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Son of judge overseeing Deutsche Bank-Epstein lawsuit shot dead by gunman in home ambush

The son of a US judge overseeing a lawsuit against Deutsche Bank linked to its financial dealings with disgraced financier Jeffrey Epstein has been shot and killed in an attack at their home.

The FBI is investigating a fatal shooting at the New Jersey home of Judge Esther Salas, whose husband was also shot and injured.

The judge, who was believed to have been in the basement when the gunman attacked, was assigned to try a lawsuit filed at a District Court in New Jersey on July 15 against Deutsche Bank on behalf of allegedly aggrieved investors.

The plaintiffs are seeking compensation for price losses allegedly caused by violations of US securities laws. Deutsche Bank is accused of making false and misleading statements about its anti-money laundering practices before it was fined $150 million (€133 million) for compliance failures related to Epstein earlier this month.

The FBI did not proffer a motive for the shooting but said they were "looking for one suspect" in a public call for further information.

According to reports by CNN, the gunman was disguised as a FedEx delivery driver. He is believed to have opened fire when the front door was opened, fatally wounding Daniel Anderl, Salas' 20-year-old son.

Mark Anderl, a criminal defence lawyer, was also fired upon and injured in the melee. He was taken to a hospital near the family home in New Brunswick, New Jersey.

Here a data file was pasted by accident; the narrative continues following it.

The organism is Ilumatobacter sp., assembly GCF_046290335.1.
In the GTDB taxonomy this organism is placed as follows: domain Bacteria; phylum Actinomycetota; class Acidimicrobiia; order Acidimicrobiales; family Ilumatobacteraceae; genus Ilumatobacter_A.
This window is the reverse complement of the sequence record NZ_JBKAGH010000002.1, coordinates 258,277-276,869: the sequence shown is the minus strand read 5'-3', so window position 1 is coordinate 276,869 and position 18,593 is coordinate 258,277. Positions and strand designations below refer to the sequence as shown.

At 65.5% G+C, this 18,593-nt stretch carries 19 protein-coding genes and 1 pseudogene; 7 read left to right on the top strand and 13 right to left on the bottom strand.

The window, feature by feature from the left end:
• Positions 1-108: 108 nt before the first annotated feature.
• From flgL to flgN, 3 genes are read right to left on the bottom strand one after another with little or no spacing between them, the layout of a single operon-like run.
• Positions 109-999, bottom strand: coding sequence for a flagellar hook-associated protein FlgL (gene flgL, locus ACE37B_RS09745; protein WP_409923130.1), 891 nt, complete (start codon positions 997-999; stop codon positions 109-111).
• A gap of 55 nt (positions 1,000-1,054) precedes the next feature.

In a tweet, the state's governor Jim Murphy posted: "Judge Salas and her family are in our thoughts at this time as they cope with this senseless act."

Deutsche Bank is facing further legal action due to its ties with Epstein, who was convicted of sexual crimes and later died in custody.

The New York Financial Supervisory Authority fined Deutsche Bank $150 million (€133 million) on July 7 for significant regulatory violations, including those related to its business relationship with Epstein.

The authority accused the financial institution of having done business with Epstein despite its known criminal history, instead of preventing dubious payments.

A Deutsche Bank spokesperson did not want to comment on the new legal action because of ongoing legal proceedings.

"It was a mistake to accept Jeffrey Epstein as a customer in 2013," said a company spokesman following the fine.

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